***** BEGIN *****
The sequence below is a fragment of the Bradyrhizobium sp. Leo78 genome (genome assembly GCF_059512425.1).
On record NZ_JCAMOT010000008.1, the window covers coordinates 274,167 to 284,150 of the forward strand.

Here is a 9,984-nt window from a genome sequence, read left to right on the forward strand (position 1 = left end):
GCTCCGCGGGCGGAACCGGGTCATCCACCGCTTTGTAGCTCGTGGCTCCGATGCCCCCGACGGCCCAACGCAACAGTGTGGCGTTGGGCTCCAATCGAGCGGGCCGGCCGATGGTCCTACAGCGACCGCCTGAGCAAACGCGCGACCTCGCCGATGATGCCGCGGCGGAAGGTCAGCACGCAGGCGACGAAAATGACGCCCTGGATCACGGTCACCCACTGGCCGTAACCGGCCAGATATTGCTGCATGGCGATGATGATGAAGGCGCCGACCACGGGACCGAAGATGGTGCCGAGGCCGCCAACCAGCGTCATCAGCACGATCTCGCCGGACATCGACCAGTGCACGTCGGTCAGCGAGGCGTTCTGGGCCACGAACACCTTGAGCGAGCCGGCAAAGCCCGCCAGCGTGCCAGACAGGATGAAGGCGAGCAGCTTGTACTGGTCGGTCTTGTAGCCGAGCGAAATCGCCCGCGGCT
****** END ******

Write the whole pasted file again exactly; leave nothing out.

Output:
The sequence below is a fragment of the Bradyrhizobium sp. Leo78 genome (genome assembly GCF_059512425.1).
On record NZ_JCAMOT010000008.1, the window covers coordinates 274,167 to 284,150 of the forward strand.

Here is a 9,984-nt window from a genome sequence, read left to right on the forward strand (position 1 = left end):
GCTCCGCGGGCGGAACCGGGTCATCCACCGCTTTGTAGCTCGTGGCTCCGATGCCCCCGACGGCCCAACGCAACAGTGTGGCGTTGGGCTCCAATCGAGCGGGCCGGCCGATGGTCCTACAGCGACCGCCTGAGCAAACGCGCGACCTCGCCGATGATGCCGCGGCGGAAGGTCAGCACGCAGGCGACGAAAATGACGCCCTGGATCACGGTCACCCACTGGCCGTAACCGGCCAGATATTGCTGCATGGCGATGATGATGAAGGCGCCGACCACGGGACCGAAGATGGTGCCGAGGCCGCCAACCAGCGTCATCAGCACGATCTCGCCGGACATCGACCAGTGCACGTCGGTCAGCGAGGCGTTCTGGGCCACGAACACCTTGAGCGAGCCGGCAAAGCCCGCCAGCGTGCCAGACAGGATGAAGGCGAGCAGCTTGTACTGGTCGGTCTTGTAGCCGAGCGAAATCGCCCGCGGCT